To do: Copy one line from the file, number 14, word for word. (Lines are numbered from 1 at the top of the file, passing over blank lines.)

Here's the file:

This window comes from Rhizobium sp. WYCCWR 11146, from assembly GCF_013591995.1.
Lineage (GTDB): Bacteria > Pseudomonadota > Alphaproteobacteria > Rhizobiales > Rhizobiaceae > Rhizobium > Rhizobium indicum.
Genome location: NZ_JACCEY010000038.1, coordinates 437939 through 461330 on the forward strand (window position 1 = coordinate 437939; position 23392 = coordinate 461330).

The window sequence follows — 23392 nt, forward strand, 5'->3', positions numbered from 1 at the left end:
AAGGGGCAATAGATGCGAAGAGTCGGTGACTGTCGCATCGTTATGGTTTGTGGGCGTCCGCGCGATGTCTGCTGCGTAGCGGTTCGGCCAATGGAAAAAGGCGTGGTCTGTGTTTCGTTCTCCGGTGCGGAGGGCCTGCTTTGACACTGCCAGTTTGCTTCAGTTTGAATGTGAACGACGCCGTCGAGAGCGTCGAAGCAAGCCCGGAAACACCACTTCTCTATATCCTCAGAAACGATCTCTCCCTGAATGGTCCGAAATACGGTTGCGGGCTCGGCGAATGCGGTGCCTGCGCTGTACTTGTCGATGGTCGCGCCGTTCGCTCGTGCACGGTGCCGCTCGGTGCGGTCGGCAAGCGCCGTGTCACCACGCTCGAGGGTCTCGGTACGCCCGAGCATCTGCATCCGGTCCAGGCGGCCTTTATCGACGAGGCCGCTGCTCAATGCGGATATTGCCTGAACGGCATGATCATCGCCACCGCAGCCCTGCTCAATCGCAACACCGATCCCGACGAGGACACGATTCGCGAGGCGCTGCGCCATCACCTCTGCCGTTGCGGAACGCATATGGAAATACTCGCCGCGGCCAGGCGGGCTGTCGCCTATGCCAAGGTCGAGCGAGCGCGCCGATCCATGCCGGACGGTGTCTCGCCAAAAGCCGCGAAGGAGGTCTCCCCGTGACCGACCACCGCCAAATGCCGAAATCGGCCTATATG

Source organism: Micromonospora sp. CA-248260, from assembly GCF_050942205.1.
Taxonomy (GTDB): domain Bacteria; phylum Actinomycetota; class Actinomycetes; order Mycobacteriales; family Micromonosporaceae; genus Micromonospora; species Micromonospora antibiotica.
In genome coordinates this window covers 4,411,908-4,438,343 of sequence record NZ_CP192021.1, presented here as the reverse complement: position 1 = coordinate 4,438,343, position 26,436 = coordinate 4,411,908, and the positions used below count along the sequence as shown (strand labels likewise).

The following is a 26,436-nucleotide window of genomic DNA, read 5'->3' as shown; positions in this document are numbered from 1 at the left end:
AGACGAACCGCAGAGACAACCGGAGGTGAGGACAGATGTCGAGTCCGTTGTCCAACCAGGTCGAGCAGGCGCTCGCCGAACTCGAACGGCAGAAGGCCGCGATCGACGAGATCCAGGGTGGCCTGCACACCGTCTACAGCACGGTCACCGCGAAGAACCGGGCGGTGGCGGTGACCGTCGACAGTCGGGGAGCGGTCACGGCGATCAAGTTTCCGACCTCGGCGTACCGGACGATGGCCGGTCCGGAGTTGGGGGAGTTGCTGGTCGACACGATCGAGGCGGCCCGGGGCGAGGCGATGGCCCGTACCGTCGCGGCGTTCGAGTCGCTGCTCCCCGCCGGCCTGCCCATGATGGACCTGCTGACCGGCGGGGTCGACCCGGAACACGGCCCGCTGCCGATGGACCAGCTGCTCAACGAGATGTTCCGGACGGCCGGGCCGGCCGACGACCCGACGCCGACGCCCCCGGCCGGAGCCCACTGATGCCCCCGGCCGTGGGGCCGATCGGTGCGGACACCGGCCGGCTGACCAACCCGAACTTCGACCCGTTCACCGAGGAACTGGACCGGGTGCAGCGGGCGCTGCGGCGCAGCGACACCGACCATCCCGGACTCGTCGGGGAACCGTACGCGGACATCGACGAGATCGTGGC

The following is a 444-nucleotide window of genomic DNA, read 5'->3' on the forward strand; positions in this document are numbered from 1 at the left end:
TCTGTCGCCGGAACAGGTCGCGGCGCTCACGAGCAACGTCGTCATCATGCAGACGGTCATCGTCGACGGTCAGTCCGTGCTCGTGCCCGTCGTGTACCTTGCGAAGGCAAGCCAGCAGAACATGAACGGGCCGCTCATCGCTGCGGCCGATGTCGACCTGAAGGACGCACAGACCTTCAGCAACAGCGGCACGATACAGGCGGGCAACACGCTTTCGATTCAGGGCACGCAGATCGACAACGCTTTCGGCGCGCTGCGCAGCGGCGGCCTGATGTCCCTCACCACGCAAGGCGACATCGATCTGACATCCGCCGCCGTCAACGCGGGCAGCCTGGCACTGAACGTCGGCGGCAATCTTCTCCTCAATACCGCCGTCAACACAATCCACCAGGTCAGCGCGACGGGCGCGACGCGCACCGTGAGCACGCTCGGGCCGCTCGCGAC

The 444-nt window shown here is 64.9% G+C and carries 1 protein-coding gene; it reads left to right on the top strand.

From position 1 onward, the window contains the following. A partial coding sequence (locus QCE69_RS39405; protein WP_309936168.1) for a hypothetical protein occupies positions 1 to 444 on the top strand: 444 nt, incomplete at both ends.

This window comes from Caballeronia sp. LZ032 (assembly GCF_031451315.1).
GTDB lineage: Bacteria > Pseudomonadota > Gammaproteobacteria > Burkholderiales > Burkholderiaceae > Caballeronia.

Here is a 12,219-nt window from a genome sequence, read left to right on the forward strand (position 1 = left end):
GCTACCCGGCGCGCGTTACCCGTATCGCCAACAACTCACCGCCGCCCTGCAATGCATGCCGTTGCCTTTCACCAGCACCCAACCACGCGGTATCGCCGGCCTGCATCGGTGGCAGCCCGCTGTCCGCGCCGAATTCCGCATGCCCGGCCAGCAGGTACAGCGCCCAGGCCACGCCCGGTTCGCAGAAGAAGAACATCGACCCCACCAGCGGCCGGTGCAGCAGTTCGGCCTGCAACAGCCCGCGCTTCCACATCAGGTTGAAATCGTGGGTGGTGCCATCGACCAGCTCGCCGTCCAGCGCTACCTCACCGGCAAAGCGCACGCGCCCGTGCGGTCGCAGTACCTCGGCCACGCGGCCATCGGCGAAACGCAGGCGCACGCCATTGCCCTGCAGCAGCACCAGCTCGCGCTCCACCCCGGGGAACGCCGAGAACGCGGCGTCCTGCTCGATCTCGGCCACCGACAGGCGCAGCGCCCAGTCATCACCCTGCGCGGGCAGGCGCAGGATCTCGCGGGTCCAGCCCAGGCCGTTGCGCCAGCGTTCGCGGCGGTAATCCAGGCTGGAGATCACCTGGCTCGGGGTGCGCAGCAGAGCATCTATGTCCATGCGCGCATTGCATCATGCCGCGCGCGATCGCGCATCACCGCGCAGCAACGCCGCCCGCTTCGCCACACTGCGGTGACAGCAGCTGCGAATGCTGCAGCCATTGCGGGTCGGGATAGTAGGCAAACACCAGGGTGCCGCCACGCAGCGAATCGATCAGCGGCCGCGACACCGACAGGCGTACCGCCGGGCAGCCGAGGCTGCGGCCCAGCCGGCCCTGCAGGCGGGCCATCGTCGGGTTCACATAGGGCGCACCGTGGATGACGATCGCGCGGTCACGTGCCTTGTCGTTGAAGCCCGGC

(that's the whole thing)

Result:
From position 1 onward, the window contains the following. A partial coding sequence (locus QCE69_RS39405; protein WP_309936168.1) for a hypothetical protein occupies positions 1 to 444 on the top strand: 444 nt, incomplete at both ends.